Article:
We must concede that the argument is ingenious out we are not prepared to treat it as sound in this case. The importance of keeping industrial peace in a modern state can hardly be exaggerated. Legislature appears to have taken the view that the progress of the State is so inextricably connected with the continuance of peaceful relations between labour & capital that they have prohibited the breach of the award in the public interest. And if that be so, whoever commits an act which is prohibited in the public interest would be guilty, whether or not he had the guilty mind in committing the said breach.
14. It would also be possible to take the view that the cases of breach under Section 29 are criminal only in form because the main object of Section 29 is to provide for a summary mode of enforcing a civil right. On this point again Mr. Chandrachud ingeniously suggests that the right which is enforced is not strictly a civil right, and that may be true. But we apprehend that it would not be fair to lay too much emphasis on the words "Civil right" used in describing this class of exceptions. The penalties under Ch. VI of the present Act, in our opinion, are intended to enforce the provisions of the award and in that sense we feel that the breaches contemplated in Section 29 should form an exception to the general rule that 'mens rea' is an essential constituent of a criminal offence.
The nature and extent of the penalty imposed under Section 29 is also a relevant factor to consider. For the first offence the maximum penalty is Rs. 200 and for the second or subsequent offence it extends to Rs.
500. As we have already pointed out, in -- 'Srinivas Mall v. Emperor (F) the Privy Council have expressed the view that the sentence awardable for the commission of the offence in question is itself "a relevant fact in considering whether 'mens rea' is essential. The application of this test to Section 29, in our opinion, supports the view that 'mens rea' is not an essential constituent of the offence under this section.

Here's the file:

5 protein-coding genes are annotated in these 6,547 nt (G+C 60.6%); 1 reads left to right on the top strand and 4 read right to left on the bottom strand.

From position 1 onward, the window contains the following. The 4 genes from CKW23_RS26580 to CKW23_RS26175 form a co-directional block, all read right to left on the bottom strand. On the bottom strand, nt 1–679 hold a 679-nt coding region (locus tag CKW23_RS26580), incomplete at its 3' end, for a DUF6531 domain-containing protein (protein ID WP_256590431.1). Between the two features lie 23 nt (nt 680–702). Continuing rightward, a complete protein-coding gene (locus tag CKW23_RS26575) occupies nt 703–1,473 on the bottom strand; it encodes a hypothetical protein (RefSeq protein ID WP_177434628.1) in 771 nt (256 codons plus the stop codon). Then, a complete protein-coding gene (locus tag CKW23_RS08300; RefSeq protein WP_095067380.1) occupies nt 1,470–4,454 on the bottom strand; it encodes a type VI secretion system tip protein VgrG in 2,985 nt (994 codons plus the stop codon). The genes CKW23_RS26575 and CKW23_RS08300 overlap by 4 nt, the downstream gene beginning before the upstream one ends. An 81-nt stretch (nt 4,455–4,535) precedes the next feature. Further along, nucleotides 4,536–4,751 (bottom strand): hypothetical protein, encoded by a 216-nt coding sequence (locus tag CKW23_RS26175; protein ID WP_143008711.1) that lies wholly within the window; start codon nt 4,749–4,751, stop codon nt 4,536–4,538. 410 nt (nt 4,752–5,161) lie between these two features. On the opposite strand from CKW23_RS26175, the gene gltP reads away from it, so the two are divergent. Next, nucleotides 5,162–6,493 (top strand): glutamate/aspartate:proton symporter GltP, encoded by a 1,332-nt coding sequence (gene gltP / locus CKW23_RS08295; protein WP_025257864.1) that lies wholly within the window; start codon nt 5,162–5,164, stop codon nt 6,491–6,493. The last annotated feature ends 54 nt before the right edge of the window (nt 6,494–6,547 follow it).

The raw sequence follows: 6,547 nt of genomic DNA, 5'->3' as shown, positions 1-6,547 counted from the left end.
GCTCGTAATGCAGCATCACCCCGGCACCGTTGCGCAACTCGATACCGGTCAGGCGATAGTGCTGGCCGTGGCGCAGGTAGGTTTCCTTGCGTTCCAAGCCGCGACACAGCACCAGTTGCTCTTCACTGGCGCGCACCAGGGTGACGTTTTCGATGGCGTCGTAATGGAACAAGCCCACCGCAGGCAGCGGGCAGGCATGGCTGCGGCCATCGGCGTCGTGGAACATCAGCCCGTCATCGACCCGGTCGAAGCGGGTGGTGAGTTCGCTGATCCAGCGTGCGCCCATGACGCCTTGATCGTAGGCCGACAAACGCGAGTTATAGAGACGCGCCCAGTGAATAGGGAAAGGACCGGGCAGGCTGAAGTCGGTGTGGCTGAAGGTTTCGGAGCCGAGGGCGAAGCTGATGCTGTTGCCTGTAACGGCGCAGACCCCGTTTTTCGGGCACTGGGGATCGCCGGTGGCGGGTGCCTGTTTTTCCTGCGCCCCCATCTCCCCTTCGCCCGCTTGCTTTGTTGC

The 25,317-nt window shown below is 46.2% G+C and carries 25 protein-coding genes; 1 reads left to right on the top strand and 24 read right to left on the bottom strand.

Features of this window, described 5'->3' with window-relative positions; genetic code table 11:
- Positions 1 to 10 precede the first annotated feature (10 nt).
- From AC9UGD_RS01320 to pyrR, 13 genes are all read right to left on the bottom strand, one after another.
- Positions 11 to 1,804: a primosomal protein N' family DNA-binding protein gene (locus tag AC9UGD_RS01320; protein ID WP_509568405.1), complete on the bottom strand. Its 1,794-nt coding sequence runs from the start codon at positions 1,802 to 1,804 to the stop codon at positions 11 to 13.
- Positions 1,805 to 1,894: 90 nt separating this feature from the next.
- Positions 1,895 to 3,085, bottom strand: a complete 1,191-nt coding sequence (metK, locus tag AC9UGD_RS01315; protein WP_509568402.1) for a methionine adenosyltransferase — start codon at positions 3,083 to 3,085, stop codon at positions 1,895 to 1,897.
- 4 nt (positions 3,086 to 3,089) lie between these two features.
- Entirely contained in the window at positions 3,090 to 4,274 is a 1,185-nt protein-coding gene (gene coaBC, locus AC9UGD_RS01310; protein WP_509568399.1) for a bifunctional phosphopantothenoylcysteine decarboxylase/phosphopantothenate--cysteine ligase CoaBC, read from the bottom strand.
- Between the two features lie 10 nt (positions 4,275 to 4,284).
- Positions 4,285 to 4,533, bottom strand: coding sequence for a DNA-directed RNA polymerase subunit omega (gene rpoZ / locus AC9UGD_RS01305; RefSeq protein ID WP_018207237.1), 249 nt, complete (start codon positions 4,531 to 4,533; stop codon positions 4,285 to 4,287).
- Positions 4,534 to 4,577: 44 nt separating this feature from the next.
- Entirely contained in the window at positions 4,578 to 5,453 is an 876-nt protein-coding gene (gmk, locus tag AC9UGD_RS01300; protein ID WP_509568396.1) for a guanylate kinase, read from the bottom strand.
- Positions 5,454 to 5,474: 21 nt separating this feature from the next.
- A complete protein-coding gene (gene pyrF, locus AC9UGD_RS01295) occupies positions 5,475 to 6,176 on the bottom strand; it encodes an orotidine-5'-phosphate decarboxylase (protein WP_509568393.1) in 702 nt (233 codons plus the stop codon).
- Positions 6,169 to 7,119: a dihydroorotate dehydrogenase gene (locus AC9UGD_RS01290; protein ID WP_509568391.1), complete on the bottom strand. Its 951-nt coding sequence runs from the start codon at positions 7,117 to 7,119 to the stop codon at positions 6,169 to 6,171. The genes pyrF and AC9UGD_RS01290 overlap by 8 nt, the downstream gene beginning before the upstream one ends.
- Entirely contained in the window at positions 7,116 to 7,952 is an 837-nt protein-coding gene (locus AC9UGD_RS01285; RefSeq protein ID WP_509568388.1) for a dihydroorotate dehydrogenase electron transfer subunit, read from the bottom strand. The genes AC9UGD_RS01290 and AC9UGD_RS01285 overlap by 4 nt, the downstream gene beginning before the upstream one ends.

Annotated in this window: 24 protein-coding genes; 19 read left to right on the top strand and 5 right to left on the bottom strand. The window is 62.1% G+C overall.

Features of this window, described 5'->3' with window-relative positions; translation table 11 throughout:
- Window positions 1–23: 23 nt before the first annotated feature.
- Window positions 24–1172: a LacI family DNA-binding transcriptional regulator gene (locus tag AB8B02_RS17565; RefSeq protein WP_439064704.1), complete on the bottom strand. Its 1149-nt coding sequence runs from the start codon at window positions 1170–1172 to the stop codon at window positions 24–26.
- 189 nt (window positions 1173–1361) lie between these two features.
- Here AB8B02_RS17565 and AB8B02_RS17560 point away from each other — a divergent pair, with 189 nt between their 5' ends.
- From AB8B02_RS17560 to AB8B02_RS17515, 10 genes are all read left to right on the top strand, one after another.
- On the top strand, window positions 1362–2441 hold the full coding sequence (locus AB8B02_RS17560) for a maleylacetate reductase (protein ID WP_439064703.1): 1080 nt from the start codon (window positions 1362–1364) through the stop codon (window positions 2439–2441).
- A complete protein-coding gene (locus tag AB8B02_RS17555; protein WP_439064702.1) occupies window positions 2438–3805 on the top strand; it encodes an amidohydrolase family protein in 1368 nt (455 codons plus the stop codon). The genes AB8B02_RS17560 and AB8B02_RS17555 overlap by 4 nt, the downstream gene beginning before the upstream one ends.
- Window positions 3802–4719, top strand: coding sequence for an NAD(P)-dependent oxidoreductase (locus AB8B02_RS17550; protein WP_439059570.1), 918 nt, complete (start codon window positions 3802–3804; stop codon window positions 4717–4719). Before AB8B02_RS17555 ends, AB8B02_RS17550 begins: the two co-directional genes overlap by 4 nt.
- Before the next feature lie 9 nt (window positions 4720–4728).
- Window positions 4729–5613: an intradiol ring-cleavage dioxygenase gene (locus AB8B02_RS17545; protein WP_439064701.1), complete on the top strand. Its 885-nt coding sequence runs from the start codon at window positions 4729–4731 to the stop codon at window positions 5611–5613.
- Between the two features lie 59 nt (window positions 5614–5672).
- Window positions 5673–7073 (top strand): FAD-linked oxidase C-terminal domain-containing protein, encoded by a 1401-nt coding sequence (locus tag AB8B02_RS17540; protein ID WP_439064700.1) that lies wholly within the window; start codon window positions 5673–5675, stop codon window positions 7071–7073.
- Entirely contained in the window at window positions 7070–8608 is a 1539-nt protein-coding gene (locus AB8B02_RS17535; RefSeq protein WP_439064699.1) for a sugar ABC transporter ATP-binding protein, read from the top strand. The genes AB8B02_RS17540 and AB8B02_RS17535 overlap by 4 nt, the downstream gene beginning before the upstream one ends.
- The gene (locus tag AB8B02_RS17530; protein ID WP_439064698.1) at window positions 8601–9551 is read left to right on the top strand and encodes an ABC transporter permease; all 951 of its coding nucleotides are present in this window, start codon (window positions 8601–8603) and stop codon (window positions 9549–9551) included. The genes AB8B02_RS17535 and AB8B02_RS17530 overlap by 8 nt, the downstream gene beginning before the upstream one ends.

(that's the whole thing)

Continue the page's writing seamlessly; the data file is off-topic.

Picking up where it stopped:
15. In this connection it may not be immaterial to refer to Sections 28 and 30 in Ch. VI of this Act where 'mens rea' is specifically made an essential constituent of the offences dealt with by these two sections. Section 28 which provides a penalty for giving financial aid to illegal strikes and lockouts requires that the prosecution must show that the accused gave such aid knowingly. Similarly, Section 30 which provides for a penalty for disclosing confidential information makes the wilfulness of the disclosure an essential constituent of the offence. If the Legislature made 'mens rea' an essential constituent of some offences under Ch. VI by using appropriate words in that behalf, it would not be an illegitimate inference to draw that the omission to use the said words in Section 29 indicates an intention on the part of the Legislature not to make 'mens rea' an essential constituent of the offence under this section. We think it would not be an unreasonable view to take while construing these sections that the omission of the material words in Section 29 is deliberate.
In this connection it would be necessary to refer once more to the decision in -- 'Sherras' case (A)'; because Mr. Chandrachud has relied upon the observations made by Day J. in his judgment in the said case to show that the omission of the appropriate words does not lead to the conclusion that 'mens rea' is not essential. In referring to 'Sherras' cass, (A)' I have already mentioned that S. 15(1), Licensing Act, 1872, used the word "knowingly", whereas Sub-section (2) of the same section did not use that word. Dealing with the argument based upon the absence of the word "knowingly" in Sub-section (2) Day J. observed that in Sub-section (1) where the word was used it was for the prosecution to prove the knowledge, while in Sub-section (2) where the word was not used the defendant had to prove that he did not know. In other words, the only effect of the absence of the word "knowingly" in Sub-section (2) was to shift the onus from the prosecution to the accused. Mr. Chandrachud says that even if these observations are taken at their face value, he is prepared to take the onus on himself and he points out that he has in fact satisfied the Chief Presidency Magistrate that 'mens rea' was not present in the present case.